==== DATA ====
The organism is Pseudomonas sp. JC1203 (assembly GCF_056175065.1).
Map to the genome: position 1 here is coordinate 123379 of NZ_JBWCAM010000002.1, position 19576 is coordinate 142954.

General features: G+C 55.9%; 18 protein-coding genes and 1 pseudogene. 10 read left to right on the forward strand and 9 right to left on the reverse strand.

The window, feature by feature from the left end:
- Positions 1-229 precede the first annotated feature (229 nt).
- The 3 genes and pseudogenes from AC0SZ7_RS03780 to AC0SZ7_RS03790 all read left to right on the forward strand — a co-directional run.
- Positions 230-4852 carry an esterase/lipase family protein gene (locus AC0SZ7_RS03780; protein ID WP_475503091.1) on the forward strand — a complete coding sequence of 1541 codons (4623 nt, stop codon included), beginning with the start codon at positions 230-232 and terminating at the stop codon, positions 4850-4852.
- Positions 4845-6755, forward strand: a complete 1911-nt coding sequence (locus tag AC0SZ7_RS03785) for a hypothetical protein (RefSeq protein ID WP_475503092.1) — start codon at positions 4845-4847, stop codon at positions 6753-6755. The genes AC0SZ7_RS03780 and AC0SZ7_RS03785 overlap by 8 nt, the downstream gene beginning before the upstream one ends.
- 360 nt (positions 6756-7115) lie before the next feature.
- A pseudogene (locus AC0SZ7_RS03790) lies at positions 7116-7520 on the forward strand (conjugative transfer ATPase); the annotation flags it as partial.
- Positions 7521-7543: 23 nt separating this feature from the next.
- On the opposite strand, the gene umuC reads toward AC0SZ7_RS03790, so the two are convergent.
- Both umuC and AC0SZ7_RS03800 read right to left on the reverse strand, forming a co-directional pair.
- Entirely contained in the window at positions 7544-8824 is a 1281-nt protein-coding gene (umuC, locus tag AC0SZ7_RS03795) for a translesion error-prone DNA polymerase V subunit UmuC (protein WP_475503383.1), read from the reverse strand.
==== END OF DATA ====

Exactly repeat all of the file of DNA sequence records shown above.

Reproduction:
The organism is Pseudomonas sp. JC1203 (assembly GCF_056175065.1).
Map to the genome: position 1 here is coordinate 123379 of NZ_JBWCAM010000002.1, position 19576 is coordinate 142954.

General features: G+C 55.9%; 18 protein-coding genes and 1 pseudogene. 10 read left to right on the forward strand and 9 right to left on the reverse strand.

The window, feature by feature from the left end:
- Positions 1-229 precede the first annotated feature (229 nt).
- The 3 genes and pseudogenes from AC0SZ7_RS03780 to AC0SZ7_RS03790 all read left to right on the forward strand — a co-directional run.
- Positions 230-4852 carry an esterase/lipase family protein gene (locus AC0SZ7_RS03780; protein ID WP_475503091.1) on the forward strand — a complete coding sequence of 1541 codons (4623 nt, stop codon included), beginning with the start codon at positions 230-232 and terminating at the stop codon, positions 4850-4852.
- Positions 4845-6755, forward strand: a complete 1911-nt coding sequence (locus tag AC0SZ7_RS03785) for a hypothetical protein (RefSeq protein ID WP_475503092.1) — start codon at positions 4845-4847, stop codon at positions 6753-6755. The genes AC0SZ7_RS03780 and AC0SZ7_RS03785 overlap by 8 nt, the downstream gene beginning before the upstream one ends.
- 360 nt (positions 6756-7115) lie before the next feature.
- A pseudogene (locus AC0SZ7_RS03790) lies at positions 7116-7520 on the forward strand (conjugative transfer ATPase); the annotation flags it as partial.
- Positions 7521-7543: 23 nt separating this feature from the next.
- On the opposite strand, the gene umuC reads toward AC0SZ7_RS03790, so the two are convergent.
- Both umuC and AC0SZ7_RS03800 read right to left on the reverse strand, forming a co-directional pair.
- Entirely contained in the window at positions 7544-8824 is a 1281-nt protein-coding gene (umuC, locus tag AC0SZ7_RS03795) for a translesion error-prone DNA polymerase V subunit UmuC (protein WP_475503383.1), read from the reverse strand.